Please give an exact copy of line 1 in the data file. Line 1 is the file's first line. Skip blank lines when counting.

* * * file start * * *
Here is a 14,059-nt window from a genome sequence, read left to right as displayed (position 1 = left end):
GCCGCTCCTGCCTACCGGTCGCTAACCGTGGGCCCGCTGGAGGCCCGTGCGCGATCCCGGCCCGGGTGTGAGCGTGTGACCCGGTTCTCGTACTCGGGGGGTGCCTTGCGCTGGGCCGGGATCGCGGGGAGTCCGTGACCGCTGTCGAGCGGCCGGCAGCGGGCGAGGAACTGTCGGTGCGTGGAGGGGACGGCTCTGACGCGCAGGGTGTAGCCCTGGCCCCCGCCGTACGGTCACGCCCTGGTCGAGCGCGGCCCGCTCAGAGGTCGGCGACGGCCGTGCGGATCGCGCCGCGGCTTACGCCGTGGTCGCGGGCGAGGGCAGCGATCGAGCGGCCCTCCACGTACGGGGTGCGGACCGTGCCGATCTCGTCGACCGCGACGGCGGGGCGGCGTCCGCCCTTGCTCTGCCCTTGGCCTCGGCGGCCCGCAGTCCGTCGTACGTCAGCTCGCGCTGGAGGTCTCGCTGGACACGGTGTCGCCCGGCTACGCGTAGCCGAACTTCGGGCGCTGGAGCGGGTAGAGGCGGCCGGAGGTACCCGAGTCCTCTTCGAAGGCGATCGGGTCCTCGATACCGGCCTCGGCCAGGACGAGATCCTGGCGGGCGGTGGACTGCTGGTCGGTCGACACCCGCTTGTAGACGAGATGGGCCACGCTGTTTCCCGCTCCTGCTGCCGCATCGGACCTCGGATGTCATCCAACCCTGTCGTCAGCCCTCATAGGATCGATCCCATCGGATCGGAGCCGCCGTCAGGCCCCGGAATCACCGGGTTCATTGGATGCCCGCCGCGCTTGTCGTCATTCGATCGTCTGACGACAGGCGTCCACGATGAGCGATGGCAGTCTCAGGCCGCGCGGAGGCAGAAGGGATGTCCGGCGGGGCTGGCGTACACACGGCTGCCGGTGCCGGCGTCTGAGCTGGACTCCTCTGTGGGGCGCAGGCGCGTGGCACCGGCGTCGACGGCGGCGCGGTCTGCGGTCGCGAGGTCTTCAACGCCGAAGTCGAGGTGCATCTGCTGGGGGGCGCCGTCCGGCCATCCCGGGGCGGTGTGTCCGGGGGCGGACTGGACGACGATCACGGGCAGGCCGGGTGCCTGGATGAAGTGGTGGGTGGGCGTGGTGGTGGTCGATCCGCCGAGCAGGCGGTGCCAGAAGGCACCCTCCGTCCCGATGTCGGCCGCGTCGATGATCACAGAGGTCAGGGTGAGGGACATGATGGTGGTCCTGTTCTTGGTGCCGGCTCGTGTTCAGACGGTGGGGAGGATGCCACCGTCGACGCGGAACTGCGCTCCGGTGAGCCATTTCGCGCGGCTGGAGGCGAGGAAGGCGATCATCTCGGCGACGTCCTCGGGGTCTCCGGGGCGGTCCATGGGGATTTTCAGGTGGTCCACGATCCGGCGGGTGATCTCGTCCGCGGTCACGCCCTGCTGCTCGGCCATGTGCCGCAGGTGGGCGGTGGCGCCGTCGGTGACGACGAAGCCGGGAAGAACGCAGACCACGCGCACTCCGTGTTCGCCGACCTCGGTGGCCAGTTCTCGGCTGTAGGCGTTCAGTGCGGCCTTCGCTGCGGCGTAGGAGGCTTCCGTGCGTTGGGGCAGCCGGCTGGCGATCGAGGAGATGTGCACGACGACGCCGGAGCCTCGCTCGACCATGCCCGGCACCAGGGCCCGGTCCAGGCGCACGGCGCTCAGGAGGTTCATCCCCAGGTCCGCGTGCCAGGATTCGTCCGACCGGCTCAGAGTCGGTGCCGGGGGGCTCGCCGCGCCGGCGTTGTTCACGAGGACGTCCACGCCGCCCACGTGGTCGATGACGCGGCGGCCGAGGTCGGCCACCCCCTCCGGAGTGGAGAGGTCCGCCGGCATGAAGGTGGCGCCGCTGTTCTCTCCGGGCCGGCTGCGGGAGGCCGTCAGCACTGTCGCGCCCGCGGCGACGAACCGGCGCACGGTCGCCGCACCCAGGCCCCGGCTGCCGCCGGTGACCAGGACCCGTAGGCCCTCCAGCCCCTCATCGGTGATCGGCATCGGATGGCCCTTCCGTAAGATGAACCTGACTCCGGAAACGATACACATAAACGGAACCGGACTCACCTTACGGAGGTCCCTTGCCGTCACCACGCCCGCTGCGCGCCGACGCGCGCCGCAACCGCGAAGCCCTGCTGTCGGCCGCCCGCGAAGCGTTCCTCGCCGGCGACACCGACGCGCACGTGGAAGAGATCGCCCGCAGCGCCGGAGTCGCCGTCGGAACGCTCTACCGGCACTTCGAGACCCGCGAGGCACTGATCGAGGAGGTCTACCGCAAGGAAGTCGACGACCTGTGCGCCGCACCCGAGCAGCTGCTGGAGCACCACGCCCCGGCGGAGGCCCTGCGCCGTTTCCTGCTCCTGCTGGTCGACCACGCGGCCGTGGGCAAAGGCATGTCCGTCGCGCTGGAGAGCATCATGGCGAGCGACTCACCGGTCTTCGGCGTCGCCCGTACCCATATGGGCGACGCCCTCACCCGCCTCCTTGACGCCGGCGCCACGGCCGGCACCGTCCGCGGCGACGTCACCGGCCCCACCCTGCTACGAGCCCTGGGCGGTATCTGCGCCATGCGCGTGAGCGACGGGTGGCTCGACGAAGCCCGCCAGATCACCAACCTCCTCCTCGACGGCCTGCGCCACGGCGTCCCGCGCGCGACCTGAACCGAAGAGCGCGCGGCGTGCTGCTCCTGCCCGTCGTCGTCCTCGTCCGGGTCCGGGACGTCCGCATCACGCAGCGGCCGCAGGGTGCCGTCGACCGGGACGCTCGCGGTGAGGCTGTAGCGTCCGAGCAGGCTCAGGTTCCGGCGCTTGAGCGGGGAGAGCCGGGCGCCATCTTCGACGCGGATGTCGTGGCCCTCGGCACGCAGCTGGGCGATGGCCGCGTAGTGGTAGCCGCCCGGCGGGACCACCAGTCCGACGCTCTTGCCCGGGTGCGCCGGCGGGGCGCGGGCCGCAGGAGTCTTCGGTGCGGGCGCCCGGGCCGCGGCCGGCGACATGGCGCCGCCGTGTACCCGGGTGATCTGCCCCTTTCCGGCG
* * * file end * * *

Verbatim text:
Here is a 14,059-nt window from a genome sequence, read left to right as displayed (position 1 = left end):